Summon Night 6: Lost Borders review for PS Vita, PS4

Platform: PS Vita
Also on: PS4
Publisher: Gaijinworks
Developer: Media Vision
Medium: Digital/Vita Card/Disc
Players: 1-2
Online: No

Seeing as Gaijinworks was trumpeting the fact that localizing Summon Night 6 was roughly equivalent to translating five novels from the original Japanese, it should come as no surprise that this is a pretty text-heavy game. You can’t go anywhere or do anything without scrolling through pages and pages of dialogue first, and it often feels like you get about one battle for every half-dozen (at least) cutscenes.

There are three downsides to this, as far as I’m concerned. First, most of the Summon Night games haven’t been localized, which means it’s a lot of dialogue between characters that the game assumes you know, but who will be completely foreign to you (pun not intended) unless you’ve been importing all the other games from Japan. I’m all for figuring things out through context, but Summon Night 6 takes that to the next level. It’s not a game-breaking flaw, but it is, at the very least, a little challenging.

The second downside to all the text, by contrast, is a lot harder to handwave away.. Summon Night 6’s plot, as far as I can tell, is loosely tied around creating reasons for characters from all the previous games to come together. While I have no doubt that this story is a lot more engaging if you know all the Summon Night characters to begin with, I don’t think it’s impossible to imagine that, handled in the right manner, the story could’ve even been interesting for newcomers like me.

However, it’s not handled well. Instead, it’s handled in the most boring way imaginable: a new character arrives, the already-introduced ones find him or her, and they all proceed to have multiple conversations about how hard it is to believe that this inconceivable thing has happened. It runs contrary to the heart of good storytelling: rather than simply presenting something as having happened and going from there, Summon Night 6 thinks it’s much more interesting if the conversation goes:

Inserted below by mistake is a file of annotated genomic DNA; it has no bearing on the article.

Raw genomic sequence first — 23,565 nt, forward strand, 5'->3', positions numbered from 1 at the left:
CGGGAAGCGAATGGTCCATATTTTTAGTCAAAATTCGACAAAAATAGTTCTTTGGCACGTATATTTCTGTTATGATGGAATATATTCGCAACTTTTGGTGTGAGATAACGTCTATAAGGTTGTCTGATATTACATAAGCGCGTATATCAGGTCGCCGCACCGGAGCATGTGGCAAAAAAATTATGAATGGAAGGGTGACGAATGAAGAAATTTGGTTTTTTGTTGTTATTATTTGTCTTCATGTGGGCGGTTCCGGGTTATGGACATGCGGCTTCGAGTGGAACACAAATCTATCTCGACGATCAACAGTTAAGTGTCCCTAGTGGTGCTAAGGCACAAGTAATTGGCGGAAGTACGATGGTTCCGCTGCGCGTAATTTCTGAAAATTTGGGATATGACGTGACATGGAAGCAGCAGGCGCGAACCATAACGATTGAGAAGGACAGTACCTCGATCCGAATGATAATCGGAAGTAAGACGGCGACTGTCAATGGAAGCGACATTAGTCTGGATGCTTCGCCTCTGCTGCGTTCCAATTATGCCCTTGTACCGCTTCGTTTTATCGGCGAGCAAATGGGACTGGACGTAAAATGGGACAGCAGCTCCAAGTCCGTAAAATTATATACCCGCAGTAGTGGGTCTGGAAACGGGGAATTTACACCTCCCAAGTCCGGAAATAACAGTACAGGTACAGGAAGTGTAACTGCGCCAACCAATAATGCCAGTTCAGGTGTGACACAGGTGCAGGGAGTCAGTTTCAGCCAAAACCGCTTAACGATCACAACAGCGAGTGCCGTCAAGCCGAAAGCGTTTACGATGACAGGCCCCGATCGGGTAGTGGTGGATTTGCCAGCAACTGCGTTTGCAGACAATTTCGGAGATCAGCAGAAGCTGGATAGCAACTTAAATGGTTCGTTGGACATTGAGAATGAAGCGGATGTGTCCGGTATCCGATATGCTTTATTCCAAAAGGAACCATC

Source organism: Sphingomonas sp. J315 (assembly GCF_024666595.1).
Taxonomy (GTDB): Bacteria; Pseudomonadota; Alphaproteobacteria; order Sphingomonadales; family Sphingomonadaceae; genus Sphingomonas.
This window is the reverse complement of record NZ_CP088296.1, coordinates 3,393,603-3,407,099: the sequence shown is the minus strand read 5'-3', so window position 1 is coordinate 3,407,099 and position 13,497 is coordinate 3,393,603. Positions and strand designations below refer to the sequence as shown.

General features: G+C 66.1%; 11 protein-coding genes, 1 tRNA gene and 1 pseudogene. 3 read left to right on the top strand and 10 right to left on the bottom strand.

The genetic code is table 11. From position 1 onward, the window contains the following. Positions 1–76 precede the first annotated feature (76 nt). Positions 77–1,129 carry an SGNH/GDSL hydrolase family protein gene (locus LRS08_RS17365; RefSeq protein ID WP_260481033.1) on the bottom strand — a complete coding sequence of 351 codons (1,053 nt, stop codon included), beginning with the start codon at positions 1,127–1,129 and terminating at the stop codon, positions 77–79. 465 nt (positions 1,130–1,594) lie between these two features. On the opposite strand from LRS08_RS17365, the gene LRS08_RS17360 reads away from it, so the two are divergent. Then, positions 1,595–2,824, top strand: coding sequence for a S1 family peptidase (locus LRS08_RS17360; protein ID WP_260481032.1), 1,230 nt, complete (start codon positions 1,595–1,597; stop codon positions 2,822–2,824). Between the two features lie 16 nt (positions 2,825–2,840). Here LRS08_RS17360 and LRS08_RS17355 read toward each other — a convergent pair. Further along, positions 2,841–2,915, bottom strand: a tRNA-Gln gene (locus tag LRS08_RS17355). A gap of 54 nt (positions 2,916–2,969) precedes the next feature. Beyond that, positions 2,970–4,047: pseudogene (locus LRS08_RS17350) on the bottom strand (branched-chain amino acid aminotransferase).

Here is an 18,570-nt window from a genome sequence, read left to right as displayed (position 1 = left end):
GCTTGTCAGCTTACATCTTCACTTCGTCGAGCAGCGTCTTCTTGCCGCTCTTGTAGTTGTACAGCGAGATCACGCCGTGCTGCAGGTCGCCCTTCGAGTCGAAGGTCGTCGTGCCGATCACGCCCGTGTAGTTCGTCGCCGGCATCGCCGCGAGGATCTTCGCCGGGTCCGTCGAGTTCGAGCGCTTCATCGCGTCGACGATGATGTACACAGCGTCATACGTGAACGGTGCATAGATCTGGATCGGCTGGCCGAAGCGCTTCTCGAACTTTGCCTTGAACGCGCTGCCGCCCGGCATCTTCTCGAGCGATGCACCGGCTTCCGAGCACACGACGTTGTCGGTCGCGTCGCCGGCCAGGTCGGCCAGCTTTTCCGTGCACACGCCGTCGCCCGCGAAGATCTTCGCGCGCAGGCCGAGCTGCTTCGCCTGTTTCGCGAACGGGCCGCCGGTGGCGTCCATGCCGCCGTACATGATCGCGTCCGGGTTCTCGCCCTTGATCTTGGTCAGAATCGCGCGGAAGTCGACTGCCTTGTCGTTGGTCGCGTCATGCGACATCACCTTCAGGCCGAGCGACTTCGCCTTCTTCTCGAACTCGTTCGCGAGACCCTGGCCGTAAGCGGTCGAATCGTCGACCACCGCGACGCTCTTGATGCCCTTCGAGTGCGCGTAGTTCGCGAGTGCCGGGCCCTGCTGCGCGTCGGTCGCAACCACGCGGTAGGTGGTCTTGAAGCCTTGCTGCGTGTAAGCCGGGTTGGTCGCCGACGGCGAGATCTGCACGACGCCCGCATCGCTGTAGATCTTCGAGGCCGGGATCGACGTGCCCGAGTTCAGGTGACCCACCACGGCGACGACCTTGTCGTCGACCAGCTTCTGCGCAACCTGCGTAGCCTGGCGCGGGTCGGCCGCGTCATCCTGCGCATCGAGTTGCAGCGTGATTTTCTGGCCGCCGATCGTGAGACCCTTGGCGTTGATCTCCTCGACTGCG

Character A: “Wow, I can’t believe this happened!”
Character B: “Me neither, it’s crazy!”
Character A: “It certainly is hard to believe that this crazy thing happened!”
Character B: “This world is so different from my own.”
Character A: “This thing that happened is so crazy, it’s hard to believe.”

And so on…for many, many hours, in many different situations, with many different characters. That kind of dialogue would have been cumbersome and repetitive if it happened a few times. For it to happen as much as it does here is just plain boring.

The biggest drawback to all the text, however, is that it takes time away from fighting — and fighting is one thing that Summon Night 6 does really well. It’s generally your standard turn-based combat, with all the usual JRPG trappings: parties, grids, and so on. However, Summon Night 6 lays out the grids really nicely, and allows your characters to run around as long as they stay within their maximum areas. The actual combat may not differ all that much, but at the same time, it all feels a little more free-flowing and less constrained simply because of a few visual changes here and there.

However, you won’t get to experience that combat nearly enough to make the game worth your while — not unless you also have a deep and abiding love for the Summon Night franchise, and you’ve imported and translated the rest of the series and need to know what happens next. While there are lots of cases of “newcomers need not apply” when it comes to JRPG franchises, I’m hard-pressed to think of any where it works quite as well as it does here. Summon Night 6 is geared towards fans of the first five games, and seeing as the first four of those never made it across the Pacific, that should tell you everything you need to know.

Gaijinworks provided us with a Summon Night 6: Lost Borders PS Vita code for review purposes.

Grade: C+